Marc Thiessen’s must-read piece parses Sen. John McCain’s speech on enhanced interrogation techinques.
Rep. Ileana Ros-Lehtinen zeroes in on the muted reaction and downright false characterizations about the Israeli border attacks: “This past weekend’s incidents were not peaceful protests but attempts by extremists, many of them armed, to lay siege to Israel. There is no moral equivalence between Israel’s defensive measures and the Syrian dictatorship’s brutal repression of its own people. As a sovereign, democratic state, Israel has the right to defend its borders and its people against incursions. Put in the same position, any free nation would act just as Israel did. As always, the United States must stand up for our indispensable ally Israel’s right to exist and to defend itself.”
Rep. Nita Lowey (D-N.Y.) focuses on the real culprit: “This weekend’s events in the Middle East illustrate once again the existential threats Israel faces. As protesters rebel against authoritarian regimes throughout the Middle East, the prospect of hostility and violence against Israel — the only democracy in the region — is real and dangerous. . . . It is not surprising that President Assad is using Palestinian protesters to distract from the democratic uprising that is occurring within Syria’s own borders. But it nonetheless displays a shocking level of cynicism to risk provoking war in order to maintain a grasp on power.”
Jeffrey Anderson drills down on the “Mitch Daniels is no Paul Ryan” point: “Here are just a few of Ryan’s advantages over Daniels: He’s more charismatic and personally appealing; he’s a better debater and has already successfully squared off against Obama on the budget and on Obamacare; he hasn’t called for a ’social truce’; he has more interest and expertise in foreign policy (governors have far less to do with foreign policy than congressmen do, and Daniels seems to have less interest in foreign policy than most governors); he’s been a leader in the ongoing fights in Washington about the future direction of the country; he wasn’t Bush’s budget director; he’s young and dynamic; and he’s not afraid to criticize the president in strong, yet civil, language; and he (perhaps alone) can unite the party’s establishment and Tea Party — and social, economic, and defense — wings.”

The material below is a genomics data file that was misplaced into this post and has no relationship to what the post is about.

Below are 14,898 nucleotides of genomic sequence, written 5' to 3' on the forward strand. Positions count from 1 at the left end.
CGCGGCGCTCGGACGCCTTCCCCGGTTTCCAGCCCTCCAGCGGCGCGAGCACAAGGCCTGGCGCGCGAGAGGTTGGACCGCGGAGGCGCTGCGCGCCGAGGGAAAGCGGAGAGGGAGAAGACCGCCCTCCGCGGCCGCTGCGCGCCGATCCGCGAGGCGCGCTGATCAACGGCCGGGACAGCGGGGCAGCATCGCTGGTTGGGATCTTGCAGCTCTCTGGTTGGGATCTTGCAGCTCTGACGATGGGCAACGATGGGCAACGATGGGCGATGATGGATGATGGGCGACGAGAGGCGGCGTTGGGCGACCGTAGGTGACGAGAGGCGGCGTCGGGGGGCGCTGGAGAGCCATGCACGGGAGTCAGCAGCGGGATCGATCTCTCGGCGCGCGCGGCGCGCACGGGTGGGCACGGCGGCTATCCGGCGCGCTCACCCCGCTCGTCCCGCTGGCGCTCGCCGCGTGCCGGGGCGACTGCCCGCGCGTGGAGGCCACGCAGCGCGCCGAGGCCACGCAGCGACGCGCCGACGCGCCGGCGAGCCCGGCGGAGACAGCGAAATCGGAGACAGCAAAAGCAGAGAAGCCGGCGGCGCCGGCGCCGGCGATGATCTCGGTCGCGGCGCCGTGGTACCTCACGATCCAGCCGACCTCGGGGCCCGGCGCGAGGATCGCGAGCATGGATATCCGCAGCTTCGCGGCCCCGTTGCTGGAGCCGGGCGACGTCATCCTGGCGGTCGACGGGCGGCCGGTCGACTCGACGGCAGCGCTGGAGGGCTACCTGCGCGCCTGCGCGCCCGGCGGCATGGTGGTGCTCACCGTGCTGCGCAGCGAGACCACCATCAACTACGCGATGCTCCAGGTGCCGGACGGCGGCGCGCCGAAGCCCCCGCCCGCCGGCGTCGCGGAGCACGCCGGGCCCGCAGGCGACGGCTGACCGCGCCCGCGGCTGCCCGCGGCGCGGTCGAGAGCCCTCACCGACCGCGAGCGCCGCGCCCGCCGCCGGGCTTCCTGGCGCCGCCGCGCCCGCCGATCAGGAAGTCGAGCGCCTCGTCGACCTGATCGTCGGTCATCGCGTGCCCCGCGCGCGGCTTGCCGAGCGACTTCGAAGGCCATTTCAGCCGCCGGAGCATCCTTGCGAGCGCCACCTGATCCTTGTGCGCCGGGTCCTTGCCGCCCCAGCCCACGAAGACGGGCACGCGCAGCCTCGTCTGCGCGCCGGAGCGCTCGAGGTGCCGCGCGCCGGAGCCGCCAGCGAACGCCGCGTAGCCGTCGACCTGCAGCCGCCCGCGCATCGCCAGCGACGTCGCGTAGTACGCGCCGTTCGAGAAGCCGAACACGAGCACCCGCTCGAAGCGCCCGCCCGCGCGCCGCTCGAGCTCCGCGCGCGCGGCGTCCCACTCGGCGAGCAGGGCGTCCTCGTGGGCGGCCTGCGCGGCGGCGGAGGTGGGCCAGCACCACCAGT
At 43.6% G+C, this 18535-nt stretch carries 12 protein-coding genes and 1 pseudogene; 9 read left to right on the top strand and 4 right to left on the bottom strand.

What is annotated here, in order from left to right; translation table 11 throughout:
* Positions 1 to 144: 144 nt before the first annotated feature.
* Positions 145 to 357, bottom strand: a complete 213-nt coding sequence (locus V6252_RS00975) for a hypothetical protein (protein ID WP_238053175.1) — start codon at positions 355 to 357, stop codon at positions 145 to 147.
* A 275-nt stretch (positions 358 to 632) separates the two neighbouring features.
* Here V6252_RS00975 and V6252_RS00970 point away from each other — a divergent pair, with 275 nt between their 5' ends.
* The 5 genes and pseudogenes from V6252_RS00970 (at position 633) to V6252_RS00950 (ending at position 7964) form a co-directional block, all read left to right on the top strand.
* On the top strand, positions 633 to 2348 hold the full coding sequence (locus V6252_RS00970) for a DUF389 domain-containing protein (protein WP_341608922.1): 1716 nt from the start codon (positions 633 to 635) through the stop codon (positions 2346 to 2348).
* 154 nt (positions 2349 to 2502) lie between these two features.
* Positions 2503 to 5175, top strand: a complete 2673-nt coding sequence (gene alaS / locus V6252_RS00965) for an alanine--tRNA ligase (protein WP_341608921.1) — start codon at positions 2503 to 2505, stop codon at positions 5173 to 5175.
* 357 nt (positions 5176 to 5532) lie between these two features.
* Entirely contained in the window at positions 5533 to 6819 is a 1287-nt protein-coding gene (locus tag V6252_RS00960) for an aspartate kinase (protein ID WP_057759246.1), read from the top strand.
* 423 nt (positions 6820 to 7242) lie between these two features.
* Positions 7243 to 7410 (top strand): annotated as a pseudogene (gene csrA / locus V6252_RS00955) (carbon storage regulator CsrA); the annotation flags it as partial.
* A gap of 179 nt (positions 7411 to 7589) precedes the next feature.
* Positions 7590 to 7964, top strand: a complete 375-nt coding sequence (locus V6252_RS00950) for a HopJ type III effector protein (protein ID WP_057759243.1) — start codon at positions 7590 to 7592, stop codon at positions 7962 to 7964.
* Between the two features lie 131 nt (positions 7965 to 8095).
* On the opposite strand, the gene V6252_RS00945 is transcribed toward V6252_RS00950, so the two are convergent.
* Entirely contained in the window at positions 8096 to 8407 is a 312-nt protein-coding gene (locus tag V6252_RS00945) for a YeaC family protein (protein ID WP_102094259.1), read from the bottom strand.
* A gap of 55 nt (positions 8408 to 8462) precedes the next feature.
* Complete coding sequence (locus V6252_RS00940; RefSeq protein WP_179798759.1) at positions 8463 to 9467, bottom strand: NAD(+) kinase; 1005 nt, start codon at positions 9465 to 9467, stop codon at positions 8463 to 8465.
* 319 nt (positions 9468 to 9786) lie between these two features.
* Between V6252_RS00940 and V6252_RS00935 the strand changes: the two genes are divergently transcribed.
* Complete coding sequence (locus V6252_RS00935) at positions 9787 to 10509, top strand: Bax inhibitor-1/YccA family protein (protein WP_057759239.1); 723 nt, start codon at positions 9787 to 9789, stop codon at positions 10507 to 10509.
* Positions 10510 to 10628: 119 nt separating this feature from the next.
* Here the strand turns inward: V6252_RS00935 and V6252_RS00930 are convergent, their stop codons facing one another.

Four Republican senators puncture the myth of Russian reset. “Perhaps nowhere on Earth can people be found who are more committed to freedom than in Georgia, the Baltic States and Ukraine. The U.S. should seize this moment with the 21st century’s ‘belt of freedom and democracy,’ not only to support them but to provide a clear example to the Russian people who, with the right policies and leaders, could enjoy the same opportunities.”
Conservatives are throwing spears at Newt Gingrich: “Former House Speaker Newt Gingrich (R-Ga.) on Monday sought to walk back his controversial remarks on healthcare after coming under friendly fire from the right. Gingrich, who’s acknowledged that his discipline and judgment would be a key metric of success in his bid for the Republican presidential nomination, had come under intense criticism from conservatives stunned by his comments on NBC’s ‘Meet the Press.’ ” This is how Gingrich blew himself up as speaker of the House.
David Wasserman of the Cook Report pierces through the Democratic spin: “Highly unusual circumstances have turned a normally Republican upstate New York seat into a pure Toss Up heading into the final week before the May 24 special election. While all special elections should come with a warning label reading ‘Do Not Project Results onto Next November’s Races,’ this label should come super-sized on a race involving a wealthy, pro-choice, protectionist Tea Partier who ran for Congress as a Democrat in 2004, 2006, and 2008 (spending more than $5 million of his own money) and has spent at least another $1.7 million in this race.”
Jonathan Schanzer skewers President Obama’s Middle East policy: “President Barack Obama’s response to the spread of unrest across the Middle East has been an unpredictable combination of neutrality (Tunisia), reluctant involvement (Egypt), and force (Libya). Even after his speech to the nation on March 28, the president has yet to formulate a policy that explains his actions.”